Mr. Dale Reding
Director General Science and Technology Air Force and Navy (DGSTAN)
Department of National Defence, Canada
Mr. Reding holds the position of Director General Science and Technology Air Force and Navy (DGSTAN) in the Department of National Defence (CANADA). Reporting directly to the Assistant Deputy Minister, Science & Technology (S&T), he is responsible for the strategic direction of S&T for both the Air Force and Navy. In this role Mr. Reding is the Scientific Advisor to the Commanders of the Royal Canadian Air Force (RCAF) and the Royal Canadian Navy (RCN). Mr. Reding has enjoyed a 27 year career as a Defence Scientist and manager within the Canadian Department of National Defence, carrying out operational research and analysis across a variety of operational environments and commands, as well as conducting research in the areas of machine learning, optimization, logistics analysis and defence planning. His career includes assignments as a senior scientist at the Center for Aerospace Analysis at NORAD/USSPACECOM (North American Defence Command/United States Space Command) in Colorado Springs (USA), and as a principal scientist at the NATO C3 Agency in The Hague (NL). Mr. Reding was the Chief Scientist at the Centre for Operational Research and Analysis (2008-2009), and Director General Defence R&D Canada – Toronto, Canada’s defence ‘Center of Excellence’ for Human Performance research (2010-2013). Mr. Reding was appointed Director General Science and Technology Air Force and Navy in April 2013.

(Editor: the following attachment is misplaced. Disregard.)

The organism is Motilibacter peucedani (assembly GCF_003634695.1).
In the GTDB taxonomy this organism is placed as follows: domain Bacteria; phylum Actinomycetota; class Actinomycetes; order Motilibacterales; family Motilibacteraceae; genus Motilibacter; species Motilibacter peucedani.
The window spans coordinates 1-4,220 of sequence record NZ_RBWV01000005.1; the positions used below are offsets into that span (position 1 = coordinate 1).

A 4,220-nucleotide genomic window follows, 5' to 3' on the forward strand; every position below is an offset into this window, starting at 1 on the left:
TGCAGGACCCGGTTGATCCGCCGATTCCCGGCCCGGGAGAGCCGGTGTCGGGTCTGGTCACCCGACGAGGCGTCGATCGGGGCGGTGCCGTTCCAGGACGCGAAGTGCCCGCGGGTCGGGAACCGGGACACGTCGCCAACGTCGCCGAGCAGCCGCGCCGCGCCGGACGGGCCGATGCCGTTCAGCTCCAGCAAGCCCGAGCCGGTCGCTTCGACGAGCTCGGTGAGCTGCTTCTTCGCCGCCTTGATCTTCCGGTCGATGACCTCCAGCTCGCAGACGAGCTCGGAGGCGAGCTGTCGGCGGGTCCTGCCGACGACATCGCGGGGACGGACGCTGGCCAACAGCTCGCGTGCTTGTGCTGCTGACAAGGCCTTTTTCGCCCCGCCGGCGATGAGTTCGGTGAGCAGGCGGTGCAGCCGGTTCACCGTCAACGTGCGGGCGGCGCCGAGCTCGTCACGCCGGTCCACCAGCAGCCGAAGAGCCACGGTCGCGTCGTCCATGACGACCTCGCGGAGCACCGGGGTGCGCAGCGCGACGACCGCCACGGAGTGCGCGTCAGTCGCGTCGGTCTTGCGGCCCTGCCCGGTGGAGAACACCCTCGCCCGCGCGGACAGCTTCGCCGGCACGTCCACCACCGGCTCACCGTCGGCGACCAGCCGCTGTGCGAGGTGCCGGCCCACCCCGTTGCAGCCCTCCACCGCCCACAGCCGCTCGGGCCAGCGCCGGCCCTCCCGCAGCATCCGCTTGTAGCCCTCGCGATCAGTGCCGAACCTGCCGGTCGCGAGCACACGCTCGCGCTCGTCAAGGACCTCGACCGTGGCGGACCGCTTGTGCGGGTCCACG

Post-SSE Fusion and Sensing Challenges (Air)
Dr. Chee-Yee Chong